With over 20 years’ acting experience under her belt, many will agree that it’s about time that actress Nia Long received the respect and recognition she has worked so hard for, and it looks as if the Academy of Motion Picture Arts and Sciences thinks so as well.
Long is among 683 persons invited by the Academy to join its team, in a move to promote more diversity in future academy award nominations.
On Tuesday, First Lady Michelle Obama, accompanied by her mother, Marian Shields Robinson, daughters Sasha and Malia, and actress Meryl Streep, visited Morocco’s Marrakesh as part of a six-day tour to promote the education of Moroccan girls.
According to Reuters, more than a third of Morocco’s 34-million population is illiterate, with 41 percent of that figure being women.
Delivering sensitive rhymes to Hip Hop fans isn’t the only thing he does; rapper Drake recently visited South Africa to impart some wisdom and motivation to his youthful South African fans.
The Canadian rapper, whose album “Views” is currently making waves on the music charts, made an appearance at the Nelson Mandela Centre of Memory in Johannesburg, South Africa on Monday, and took the opportunity to share how his experiences growing up in Toronto, Canada propelled him to go after his dreams.
For the past 48 hours or so, in the wake of Sunday night’s 16th annual BET Awards, I have repeatedly seen something disturbing popping up all over social media; from Twitter to Instagram. I wondered whether to write about it at all, given the sheer absurdity of the topic. Then I decided that this wasn’t something that I should keep quiet about.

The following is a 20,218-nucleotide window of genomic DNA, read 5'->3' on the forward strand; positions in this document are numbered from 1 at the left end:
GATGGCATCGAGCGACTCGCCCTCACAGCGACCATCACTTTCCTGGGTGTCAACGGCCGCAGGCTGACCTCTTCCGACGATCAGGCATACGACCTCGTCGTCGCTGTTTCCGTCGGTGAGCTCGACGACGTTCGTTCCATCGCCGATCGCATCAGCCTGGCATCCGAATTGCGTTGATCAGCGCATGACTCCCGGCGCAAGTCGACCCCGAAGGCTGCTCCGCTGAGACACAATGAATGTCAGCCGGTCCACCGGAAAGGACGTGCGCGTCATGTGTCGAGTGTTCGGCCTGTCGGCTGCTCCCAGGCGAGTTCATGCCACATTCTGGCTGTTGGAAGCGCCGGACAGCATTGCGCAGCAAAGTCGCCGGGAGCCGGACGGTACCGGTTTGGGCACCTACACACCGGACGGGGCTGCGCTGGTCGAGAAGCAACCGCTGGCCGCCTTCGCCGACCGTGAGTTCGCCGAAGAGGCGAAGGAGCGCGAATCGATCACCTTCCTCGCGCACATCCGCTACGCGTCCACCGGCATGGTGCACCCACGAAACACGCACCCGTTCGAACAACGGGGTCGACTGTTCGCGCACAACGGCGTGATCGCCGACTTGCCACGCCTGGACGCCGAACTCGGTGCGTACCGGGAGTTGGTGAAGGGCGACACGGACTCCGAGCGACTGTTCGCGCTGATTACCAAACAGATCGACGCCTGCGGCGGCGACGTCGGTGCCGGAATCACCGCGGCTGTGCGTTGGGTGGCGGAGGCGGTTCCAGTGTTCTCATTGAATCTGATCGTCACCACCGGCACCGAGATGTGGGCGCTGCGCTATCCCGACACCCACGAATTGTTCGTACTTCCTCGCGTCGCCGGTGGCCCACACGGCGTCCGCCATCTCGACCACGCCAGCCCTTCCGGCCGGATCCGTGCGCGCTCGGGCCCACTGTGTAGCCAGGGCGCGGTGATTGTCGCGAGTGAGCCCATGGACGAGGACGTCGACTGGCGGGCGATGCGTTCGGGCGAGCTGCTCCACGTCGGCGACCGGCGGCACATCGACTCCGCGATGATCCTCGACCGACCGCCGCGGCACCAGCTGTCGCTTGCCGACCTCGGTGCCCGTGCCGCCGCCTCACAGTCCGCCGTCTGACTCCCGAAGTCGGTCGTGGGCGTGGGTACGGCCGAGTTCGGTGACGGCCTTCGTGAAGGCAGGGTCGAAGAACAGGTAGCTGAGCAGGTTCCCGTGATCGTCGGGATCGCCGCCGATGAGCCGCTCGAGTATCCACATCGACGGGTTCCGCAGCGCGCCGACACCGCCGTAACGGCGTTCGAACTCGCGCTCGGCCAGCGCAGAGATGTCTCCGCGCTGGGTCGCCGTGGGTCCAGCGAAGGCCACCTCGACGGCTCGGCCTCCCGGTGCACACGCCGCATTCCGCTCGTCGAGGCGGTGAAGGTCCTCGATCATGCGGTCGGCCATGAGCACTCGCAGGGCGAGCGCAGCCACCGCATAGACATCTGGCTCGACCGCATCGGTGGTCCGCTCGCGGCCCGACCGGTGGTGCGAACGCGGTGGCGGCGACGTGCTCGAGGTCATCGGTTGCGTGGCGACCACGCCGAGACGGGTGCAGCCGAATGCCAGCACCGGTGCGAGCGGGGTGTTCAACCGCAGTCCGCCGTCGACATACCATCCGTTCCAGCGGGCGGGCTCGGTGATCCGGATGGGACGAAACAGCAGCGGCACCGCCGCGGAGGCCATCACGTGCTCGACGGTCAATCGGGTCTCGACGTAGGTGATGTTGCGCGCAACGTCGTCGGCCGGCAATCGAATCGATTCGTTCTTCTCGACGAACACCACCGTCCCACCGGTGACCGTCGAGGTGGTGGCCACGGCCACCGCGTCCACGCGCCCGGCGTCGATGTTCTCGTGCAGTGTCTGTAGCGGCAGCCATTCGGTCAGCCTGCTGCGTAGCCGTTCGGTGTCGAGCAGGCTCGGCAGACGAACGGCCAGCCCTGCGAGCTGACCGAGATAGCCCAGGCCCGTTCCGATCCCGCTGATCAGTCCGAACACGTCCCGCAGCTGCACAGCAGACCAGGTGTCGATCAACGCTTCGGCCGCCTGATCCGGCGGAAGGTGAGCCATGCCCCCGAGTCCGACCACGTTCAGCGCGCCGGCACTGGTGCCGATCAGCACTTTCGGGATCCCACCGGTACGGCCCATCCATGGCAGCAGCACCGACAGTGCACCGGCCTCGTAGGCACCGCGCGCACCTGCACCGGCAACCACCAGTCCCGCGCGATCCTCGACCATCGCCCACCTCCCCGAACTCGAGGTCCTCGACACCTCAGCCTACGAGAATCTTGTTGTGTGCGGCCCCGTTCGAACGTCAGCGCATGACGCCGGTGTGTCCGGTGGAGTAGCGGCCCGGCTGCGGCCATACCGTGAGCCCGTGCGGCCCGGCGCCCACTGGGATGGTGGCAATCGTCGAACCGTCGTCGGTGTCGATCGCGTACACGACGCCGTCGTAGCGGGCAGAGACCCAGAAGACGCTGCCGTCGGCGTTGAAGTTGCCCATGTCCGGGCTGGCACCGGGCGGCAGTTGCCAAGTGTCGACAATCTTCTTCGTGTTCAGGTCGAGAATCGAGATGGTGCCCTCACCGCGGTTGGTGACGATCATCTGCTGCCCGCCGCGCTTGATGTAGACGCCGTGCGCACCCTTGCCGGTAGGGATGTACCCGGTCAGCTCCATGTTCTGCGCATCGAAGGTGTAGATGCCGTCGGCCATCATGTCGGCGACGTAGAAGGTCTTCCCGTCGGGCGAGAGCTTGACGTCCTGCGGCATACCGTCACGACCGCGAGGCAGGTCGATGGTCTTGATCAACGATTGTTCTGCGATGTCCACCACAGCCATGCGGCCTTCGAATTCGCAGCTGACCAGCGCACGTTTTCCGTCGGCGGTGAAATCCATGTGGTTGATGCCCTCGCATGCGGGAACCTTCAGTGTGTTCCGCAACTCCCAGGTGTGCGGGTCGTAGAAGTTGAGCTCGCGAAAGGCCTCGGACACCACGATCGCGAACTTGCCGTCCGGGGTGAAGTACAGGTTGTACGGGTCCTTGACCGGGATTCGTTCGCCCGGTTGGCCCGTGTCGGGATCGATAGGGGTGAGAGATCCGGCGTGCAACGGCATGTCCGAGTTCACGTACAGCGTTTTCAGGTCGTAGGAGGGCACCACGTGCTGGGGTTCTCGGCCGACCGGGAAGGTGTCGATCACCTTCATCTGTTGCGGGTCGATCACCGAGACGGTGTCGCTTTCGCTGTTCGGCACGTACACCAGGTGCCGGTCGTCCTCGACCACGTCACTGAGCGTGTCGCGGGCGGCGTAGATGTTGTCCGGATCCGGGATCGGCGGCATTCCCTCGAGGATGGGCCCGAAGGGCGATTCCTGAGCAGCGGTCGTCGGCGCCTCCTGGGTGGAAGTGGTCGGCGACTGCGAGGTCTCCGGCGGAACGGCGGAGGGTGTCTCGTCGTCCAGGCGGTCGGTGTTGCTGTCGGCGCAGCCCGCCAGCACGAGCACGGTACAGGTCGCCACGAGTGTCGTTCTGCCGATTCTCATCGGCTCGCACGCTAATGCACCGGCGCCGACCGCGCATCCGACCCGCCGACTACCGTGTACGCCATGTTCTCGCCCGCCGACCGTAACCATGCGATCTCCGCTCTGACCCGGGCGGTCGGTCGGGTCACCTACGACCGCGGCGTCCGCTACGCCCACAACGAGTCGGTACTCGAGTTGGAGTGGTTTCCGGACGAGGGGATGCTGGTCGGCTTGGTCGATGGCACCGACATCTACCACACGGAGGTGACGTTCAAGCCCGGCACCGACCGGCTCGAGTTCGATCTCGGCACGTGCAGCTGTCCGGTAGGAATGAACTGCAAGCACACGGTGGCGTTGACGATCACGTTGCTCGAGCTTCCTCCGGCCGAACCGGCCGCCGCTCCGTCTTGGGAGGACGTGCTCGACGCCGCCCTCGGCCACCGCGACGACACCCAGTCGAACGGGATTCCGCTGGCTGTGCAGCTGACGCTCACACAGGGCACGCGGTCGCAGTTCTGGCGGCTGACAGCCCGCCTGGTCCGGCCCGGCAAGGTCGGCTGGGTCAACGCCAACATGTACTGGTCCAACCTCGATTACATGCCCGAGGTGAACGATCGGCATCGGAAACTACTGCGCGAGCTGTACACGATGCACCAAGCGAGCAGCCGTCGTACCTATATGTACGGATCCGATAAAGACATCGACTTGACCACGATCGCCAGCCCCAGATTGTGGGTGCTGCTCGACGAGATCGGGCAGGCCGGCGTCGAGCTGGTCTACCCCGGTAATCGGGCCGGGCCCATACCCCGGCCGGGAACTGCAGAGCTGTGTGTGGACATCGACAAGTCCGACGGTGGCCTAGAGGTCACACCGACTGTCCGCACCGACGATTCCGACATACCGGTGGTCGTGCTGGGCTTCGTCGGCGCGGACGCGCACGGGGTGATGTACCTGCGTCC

So, apparently, not everyone in the black community was moved in a positive manner by Jesse Williams’ now iconic speech at Sunday night’s show. Some individuals feel that Williams’ speech wasn’t valid due to him being biracial. Others are questioning whether or not his speech would have been so well-received by the black community had he not been biracial.
As a millennial woman of African descent, I sometimes ponder on whether or not social media has acted as a blessing or a curse to the black female, and during my pondering, I tend to come to this conclusion: it has been a bit of both.
The proverbial double-edged sword, helping us in some ways, while hurting us in other ways.
On Sunday, gymnast and friend of Gabby Douglas Simone Biles won what is now her fourth consecutive gold medal in women’s gymnastics at the P&G Championships, making her the first woman to take home four national titles in a row since Joan Moore Gnat did so in 1974. Biles is also the first black female gymnast to accomplish such a feat.
Watching 19-year-old Biles in action is pure poetry, as she executes her routines with expertise and ease. But don’t take our word for it; watch her go yourself:
While singer Kelly Rowland is cooking up a makeup line to enhance the natural beauty of women of color, another stunning black woman in entertainment is ensuring that, when it comes to black skin, the makeup artist has the best canvas with which to work.
Actress Angela Bassett is teaming up with skincare expert and long-time friend Dr. Barbara Sturm to launch a skincare line that caters specifically to women with darker skin tones.